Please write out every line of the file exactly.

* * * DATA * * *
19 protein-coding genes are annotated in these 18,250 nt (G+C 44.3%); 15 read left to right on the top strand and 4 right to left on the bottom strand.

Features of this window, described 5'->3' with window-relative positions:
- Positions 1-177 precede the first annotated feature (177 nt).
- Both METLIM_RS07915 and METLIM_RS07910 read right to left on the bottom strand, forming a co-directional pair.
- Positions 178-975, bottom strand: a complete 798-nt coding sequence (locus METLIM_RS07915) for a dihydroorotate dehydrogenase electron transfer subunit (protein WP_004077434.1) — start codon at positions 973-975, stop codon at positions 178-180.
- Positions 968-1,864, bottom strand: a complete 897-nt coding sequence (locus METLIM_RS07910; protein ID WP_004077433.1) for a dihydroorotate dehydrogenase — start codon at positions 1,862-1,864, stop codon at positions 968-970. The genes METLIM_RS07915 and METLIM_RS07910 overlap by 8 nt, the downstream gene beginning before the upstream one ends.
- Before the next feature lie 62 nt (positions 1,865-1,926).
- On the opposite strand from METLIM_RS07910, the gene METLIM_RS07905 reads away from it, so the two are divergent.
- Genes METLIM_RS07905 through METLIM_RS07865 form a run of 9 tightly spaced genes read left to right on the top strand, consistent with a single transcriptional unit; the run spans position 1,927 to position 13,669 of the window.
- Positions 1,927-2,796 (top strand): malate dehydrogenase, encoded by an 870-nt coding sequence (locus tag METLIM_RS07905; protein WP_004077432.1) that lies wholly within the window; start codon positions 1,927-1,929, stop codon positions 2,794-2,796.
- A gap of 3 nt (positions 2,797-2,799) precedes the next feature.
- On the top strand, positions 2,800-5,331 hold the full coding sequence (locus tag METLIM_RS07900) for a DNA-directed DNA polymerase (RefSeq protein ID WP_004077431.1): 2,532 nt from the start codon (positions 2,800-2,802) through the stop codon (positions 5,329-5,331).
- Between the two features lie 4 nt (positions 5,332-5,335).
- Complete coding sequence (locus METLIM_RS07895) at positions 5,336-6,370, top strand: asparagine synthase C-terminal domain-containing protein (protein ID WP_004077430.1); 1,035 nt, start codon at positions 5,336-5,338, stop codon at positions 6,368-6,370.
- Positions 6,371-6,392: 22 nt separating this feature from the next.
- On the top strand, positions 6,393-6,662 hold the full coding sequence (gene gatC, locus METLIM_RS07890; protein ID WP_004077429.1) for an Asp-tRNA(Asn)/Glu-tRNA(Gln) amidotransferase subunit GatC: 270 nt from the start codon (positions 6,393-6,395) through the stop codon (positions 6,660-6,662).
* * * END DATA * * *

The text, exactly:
19 protein-coding genes are annotated in these 18,250 nt (G+C 44.3%); 15 read left to right on the top strand and 4 right to left on the bottom strand.

Features of this window, described 5'->3' with window-relative positions:
- Positions 1-177 precede the first annotated feature (177 nt).
- Both METLIM_RS07915 and METLIM_RS07910 read right to left on the bottom strand, forming a co-directional pair.
- Positions 178-975, bottom strand: a complete 798-nt coding sequence (locus METLIM_RS07915) for a dihydroorotate dehydrogenase electron transfer subunit (protein WP_004077434.1) — start codon at positions 973-975, stop codon at positions 178-180.
- Positions 968-1,864, bottom strand: a complete 897-nt coding sequence (locus METLIM_RS07910; protein ID WP_004077433.1) for a dihydroorotate dehydrogenase — start codon at positions 1,862-1,864, stop codon at positions 968-970. The genes METLIM_RS07915 and METLIM_RS07910 overlap by 8 nt, the downstream gene beginning before the upstream one ends.
- Before the next feature lie 62 nt (positions 1,865-1,926).
- On the opposite strand from METLIM_RS07910, the gene METLIM_RS07905 reads away from it, so the two are divergent.
- Genes METLIM_RS07905 through METLIM_RS07865 form a run of 9 tightly spaced genes read left to right on the top strand, consistent with a single transcriptional unit; the run spans position 1,927 to position 13,669 of the window.
- Positions 1,927-2,796 (top strand): malate dehydrogenase, encoded by an 870-nt coding sequence (locus tag METLIM_RS07905; protein WP_004077432.1) that lies wholly within the window; start codon positions 1,927-1,929, stop codon positions 2,794-2,796.
- A gap of 3 nt (positions 2,797-2,799) precedes the next feature.
- On the top strand, positions 2,800-5,331 hold the full coding sequence (locus tag METLIM_RS07900) for a DNA-directed DNA polymerase (RefSeq protein ID WP_004077431.1): 2,532 nt from the start codon (positions 2,800-2,802) through the stop codon (positions 5,329-5,331).
- Between the two features lie 4 nt (positions 5,332-5,335).
- Complete coding sequence (locus METLIM_RS07895) at positions 5,336-6,370, top strand: asparagine synthase C-terminal domain-containing protein (protein ID WP_004077430.1); 1,035 nt, start codon at positions 5,336-5,338, stop codon at positions 6,368-6,370.
- Positions 6,371-6,392: 22 nt separating this feature from the next.
- On the top strand, positions 6,393-6,662 hold the full coding sequence (gene gatC, locus METLIM_RS07890; protein ID WP_004077429.1) for an Asp-tRNA(Asn)/Glu-tRNA(Gln) amidotransferase subunit GatC: 270 nt from the start codon (positions 6,393-6,395) through the stop codon (positions 6,660-6,662).